The day arrives. Expect the worst: an uptight, suspicious O'Toole, sullenly barking one-word answers. Instead, she sweeps into the conference room at Boston Police Department headquarters in Roxbury, offering a broad smile and warm handshake. It feels like landing a private audience with the pope, she's told.
"Oh, no, I'm not that holy," she jokes, turning to the door and making as if to walk out. She's kidding. Then she apologizes for her reluctance. "It's the only part of the job that feels uncomfortable to me. I'll get up at press conferences, but I get kind of embarrassed when people recognize me and approach me on the street."
Maybe she's an introvert. "I'm not shy," O'Toole says. "Nobody will tell you that." For two hours, she talks easily and openly, lingering longer than promised, joking, answering every question. She's in a black dress, low heels, pearl earrings, and a dressy blue sweater. Brown hair in a neat bob, no makeup. Smart, as the British would say, and tonight she has a dinner at the British Consulate.
"I love my job," she says. Her blue eyes crinkle up. "I absolutely love it. I'm delighted to be here. It's as good as it gets."
O'Toole's father was a teacher in Marblehead who was thrilled she found a career she adored. "God, I can't even explain it," she says. "First of all, there's incredible camaraderie. When it comes down to it, especially in the field, your lives depend on each other. But also, and I just don't want to sound corny, whether you're the police commissioner or a police officer in the field, you have an opportunity to make a little bit of difference in someone's life."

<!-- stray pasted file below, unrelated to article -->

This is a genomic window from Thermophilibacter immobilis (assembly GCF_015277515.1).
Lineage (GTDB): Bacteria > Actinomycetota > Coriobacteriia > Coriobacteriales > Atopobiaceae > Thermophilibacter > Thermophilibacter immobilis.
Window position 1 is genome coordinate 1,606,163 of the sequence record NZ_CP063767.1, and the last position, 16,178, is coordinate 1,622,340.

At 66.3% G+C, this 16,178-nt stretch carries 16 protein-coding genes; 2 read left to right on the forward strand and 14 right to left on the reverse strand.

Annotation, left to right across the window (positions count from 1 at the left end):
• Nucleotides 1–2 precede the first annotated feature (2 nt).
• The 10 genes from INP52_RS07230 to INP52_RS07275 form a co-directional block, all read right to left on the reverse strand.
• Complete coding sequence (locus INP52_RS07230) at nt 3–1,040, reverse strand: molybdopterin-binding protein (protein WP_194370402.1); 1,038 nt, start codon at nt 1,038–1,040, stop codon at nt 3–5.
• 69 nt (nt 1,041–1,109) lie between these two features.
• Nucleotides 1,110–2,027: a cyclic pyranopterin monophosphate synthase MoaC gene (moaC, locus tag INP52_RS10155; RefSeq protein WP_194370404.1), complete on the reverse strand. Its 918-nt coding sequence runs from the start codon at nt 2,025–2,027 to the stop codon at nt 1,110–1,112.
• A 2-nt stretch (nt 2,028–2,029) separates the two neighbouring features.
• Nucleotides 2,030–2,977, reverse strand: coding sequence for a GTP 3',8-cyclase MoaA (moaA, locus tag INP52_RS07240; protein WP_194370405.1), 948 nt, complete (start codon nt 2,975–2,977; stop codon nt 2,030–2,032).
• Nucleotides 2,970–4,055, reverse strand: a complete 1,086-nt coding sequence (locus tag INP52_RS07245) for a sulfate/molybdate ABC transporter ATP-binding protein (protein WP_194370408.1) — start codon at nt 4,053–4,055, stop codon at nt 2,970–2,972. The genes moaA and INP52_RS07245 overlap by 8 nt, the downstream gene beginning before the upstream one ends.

But when Menino offered O'Toole the top position, she pretended to agonize over the decision. She didn't fool her husband -- a retired Boston detective -- or college-age daughter. They knew her heart has been with the force, from when she joined in 1979 as a patrol officer, and over the past 25 years, as other opportunities -- state secretary of public safety; first female head of the Metropolitan District Commission police; serving on a panel on policing in Northern Ireland -- kept her away. Her best memories are as a street cop.
"This morning I was at an event, and people said, 'Didn't you face all these difficulties as a woman?' The thing is, I haven't!" O'Toole says. "When we received our academy assignments and I was sent to work in East Boston, I was petrified. I thought I would get up there at roll call and some guy would say, 'I'm not working with a woman.' Much to my surprise, they were incredibly receptive and very decent."
But she recognizes her experience may be more the exception. With no mentor, Springfield's Chief Paula Meara endured years of legal battles to get and maintain her promotions, and faces a mayor who wants to remove the position from civil service in order to replace her. "I look at someone like Paula Meara, and I'm so thankful I haven't faced all those challenges," says O'Toole. "There were no obstacles that I recall in any way related to my gender." She worked hard to gain credibility, doing the grittiest of police work, and established a cooperative style of leadership.